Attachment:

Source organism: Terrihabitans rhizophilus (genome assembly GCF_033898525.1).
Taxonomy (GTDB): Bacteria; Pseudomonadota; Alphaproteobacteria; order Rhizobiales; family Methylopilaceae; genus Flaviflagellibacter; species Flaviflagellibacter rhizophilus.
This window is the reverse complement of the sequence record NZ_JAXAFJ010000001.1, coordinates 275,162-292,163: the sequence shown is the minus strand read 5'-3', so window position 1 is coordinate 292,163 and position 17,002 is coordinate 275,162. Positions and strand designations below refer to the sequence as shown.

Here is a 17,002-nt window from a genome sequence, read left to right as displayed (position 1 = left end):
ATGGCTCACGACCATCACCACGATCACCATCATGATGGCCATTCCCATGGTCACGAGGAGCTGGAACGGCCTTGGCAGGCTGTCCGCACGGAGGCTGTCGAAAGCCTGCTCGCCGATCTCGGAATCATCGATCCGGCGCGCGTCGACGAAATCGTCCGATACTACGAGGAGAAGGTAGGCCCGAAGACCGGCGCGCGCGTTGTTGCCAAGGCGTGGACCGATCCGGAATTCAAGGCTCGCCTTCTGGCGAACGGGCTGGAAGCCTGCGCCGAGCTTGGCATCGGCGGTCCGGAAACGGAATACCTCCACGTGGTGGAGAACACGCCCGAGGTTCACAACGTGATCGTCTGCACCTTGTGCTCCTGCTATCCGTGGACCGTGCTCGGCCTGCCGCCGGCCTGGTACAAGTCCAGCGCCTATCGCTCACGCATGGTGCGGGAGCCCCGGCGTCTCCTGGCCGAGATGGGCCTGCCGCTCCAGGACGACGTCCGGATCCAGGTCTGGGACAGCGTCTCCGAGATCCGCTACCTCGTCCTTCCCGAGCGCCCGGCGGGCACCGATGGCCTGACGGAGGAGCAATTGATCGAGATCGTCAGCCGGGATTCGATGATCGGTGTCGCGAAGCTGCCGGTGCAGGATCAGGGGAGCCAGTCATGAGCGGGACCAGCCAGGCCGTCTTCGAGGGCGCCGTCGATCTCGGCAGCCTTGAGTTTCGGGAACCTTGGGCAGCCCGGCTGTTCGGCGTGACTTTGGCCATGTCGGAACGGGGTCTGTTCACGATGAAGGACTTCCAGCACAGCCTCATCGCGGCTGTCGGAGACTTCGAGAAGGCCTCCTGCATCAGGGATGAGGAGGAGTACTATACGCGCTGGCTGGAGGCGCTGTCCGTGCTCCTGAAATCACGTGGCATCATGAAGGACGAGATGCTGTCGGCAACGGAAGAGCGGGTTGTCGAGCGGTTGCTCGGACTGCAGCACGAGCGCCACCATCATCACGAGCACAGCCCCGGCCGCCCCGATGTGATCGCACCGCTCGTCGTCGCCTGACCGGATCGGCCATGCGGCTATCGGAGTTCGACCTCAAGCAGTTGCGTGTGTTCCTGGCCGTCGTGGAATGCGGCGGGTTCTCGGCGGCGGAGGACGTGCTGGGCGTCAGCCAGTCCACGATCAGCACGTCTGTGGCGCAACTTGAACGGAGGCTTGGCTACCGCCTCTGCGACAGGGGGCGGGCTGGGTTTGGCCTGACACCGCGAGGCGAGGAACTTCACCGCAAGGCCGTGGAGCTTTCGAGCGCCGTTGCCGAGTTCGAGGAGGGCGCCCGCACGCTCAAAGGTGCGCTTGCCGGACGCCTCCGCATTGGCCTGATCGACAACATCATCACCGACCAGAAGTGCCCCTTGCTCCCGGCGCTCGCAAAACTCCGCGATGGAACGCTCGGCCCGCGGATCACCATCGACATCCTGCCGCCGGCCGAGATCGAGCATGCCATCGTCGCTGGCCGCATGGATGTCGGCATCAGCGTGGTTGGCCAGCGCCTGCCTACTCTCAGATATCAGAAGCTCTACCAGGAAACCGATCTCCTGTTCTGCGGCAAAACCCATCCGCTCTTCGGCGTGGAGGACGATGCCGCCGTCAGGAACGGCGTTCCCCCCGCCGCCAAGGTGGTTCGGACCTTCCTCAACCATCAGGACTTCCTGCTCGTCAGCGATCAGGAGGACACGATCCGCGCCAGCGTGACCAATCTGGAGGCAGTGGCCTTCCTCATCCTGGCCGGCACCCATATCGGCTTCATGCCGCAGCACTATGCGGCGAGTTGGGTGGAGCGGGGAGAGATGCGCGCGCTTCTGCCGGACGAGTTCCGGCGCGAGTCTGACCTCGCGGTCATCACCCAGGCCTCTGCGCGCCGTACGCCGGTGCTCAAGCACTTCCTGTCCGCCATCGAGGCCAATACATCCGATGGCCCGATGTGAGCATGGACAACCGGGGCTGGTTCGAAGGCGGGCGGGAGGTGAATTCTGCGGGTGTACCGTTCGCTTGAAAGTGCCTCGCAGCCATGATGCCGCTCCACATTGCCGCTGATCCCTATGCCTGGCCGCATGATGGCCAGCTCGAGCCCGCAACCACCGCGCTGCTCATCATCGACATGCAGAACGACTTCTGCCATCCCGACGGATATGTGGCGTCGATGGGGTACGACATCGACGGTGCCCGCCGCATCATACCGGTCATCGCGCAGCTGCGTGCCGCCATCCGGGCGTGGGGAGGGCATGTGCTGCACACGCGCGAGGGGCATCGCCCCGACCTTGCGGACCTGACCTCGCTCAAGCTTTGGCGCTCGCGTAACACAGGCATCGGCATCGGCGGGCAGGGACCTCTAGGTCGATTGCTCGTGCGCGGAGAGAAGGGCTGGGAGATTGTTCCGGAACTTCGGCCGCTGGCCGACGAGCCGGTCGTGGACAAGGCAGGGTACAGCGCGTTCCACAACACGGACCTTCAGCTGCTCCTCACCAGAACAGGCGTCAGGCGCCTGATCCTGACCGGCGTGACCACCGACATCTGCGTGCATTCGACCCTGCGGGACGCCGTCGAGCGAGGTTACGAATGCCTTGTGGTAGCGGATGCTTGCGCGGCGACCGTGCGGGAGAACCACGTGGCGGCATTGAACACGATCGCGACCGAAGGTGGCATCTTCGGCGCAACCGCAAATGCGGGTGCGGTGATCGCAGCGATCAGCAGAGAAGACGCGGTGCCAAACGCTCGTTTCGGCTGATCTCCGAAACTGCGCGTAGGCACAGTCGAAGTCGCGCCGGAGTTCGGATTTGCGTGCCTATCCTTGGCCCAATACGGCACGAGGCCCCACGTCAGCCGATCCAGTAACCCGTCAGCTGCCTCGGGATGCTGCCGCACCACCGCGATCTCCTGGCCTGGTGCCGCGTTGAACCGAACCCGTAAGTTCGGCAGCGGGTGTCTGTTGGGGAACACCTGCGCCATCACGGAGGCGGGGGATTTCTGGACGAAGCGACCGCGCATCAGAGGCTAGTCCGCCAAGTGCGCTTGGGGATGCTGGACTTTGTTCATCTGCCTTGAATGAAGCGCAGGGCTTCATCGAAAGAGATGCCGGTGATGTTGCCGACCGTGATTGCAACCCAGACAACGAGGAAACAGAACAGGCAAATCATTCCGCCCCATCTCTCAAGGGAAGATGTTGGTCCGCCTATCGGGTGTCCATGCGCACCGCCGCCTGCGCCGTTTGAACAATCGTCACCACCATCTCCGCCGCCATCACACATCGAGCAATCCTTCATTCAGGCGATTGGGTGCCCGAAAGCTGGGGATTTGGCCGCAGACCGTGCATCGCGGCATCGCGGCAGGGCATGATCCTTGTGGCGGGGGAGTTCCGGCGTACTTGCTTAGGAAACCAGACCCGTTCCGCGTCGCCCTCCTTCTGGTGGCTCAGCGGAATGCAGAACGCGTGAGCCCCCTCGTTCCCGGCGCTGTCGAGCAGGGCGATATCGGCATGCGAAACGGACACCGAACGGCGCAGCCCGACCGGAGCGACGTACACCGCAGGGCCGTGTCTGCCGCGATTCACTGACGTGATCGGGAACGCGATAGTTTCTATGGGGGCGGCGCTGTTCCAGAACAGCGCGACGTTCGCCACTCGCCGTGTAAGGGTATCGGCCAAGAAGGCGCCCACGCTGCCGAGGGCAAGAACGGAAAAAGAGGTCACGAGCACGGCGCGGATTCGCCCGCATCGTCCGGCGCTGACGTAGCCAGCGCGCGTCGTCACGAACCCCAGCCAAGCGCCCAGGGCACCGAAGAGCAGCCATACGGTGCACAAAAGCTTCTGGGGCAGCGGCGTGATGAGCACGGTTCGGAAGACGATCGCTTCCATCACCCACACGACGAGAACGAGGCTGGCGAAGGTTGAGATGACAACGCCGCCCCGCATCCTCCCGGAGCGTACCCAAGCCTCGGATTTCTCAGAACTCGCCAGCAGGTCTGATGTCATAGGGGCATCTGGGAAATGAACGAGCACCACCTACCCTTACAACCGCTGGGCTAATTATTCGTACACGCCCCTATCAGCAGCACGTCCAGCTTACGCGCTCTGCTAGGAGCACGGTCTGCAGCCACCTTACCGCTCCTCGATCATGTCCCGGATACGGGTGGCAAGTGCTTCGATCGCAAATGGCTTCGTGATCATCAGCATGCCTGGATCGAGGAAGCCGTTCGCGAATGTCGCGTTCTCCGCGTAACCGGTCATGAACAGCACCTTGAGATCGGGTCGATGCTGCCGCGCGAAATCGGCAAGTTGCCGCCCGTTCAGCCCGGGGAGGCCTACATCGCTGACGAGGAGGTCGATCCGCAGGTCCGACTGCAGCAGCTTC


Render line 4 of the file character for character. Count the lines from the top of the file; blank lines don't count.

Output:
Here is a 17,002-nt window from a genome sequence, read left to right as displayed (position 1 = left end):